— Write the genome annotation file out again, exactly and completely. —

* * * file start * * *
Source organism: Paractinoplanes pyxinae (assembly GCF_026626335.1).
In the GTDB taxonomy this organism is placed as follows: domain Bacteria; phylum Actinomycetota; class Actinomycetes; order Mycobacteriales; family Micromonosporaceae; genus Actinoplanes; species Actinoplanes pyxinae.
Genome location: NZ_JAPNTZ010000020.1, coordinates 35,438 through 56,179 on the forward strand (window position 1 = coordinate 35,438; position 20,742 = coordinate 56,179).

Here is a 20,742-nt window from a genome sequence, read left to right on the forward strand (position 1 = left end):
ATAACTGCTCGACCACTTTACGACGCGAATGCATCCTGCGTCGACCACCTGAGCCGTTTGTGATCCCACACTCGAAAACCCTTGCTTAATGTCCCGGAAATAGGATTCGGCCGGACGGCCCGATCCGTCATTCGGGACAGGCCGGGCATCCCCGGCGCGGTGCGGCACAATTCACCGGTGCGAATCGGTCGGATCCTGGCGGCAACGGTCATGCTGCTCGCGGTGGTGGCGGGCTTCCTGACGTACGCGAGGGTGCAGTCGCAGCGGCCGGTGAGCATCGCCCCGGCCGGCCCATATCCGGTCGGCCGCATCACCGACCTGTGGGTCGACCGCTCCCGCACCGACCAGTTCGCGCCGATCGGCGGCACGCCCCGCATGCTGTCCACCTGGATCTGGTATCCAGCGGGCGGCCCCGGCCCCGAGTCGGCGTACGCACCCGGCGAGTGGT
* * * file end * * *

Source organism: Paractinoplanes pyxinae (assembly GCF_026626335.1).
In the GTDB taxonomy this organism is placed as follows: domain Bacteria; phylum Actinomycetota; class Actinomycetes; order Mycobacteriales; family Micromonosporaceae; genus Actinoplanes; species Actinoplanes pyxinae.
Genome location: NZ_JAPNTZ010000020.1, coordinates 35,438 through 56,179 on the forward strand (window position 1 = coordinate 35,438; position 20,742 = coordinate 56,179).

Here is a 20,742-nt window from a genome sequence, read left to right on the forward strand (position 1 = left end):
ATAACTGCTCGACCACTTTACGACGCGAATGCATCCTGCGTCGACCACCTGAGCCGTTTGTGATCCCACACTCGAAAACCCTTGCTTAATGTCCCGGAAATAGGATTCGGCCGGACGGCCCGATCCGTCATTCGGGACAGGCCGGGCATCCCCGGCGCGGTGCGGCACAATTCACCGGTGCGAATCGGTCGGATCCTGGCGGCAACGGTCATGCTGCTCGCGGTGGTGGCGGGCTTCCTGACGTACGCGAGGGTGCAGTCGCAGCGGCCGGTGAGCATCGCCCCGGCCGGCCCATATCCGGTCGGCCGCATCACCGACCTGTGGGTCGACCGCTCCCGCACCGACCAGTTCGCGCCGATCGGCGGCACGCCCCGCATGCTGTCCACCTGGATCTGGTATCCAGCGGGCGGCCCCGGCCCCGAGTCGGCGTACGCACCCGGCGAGTGGT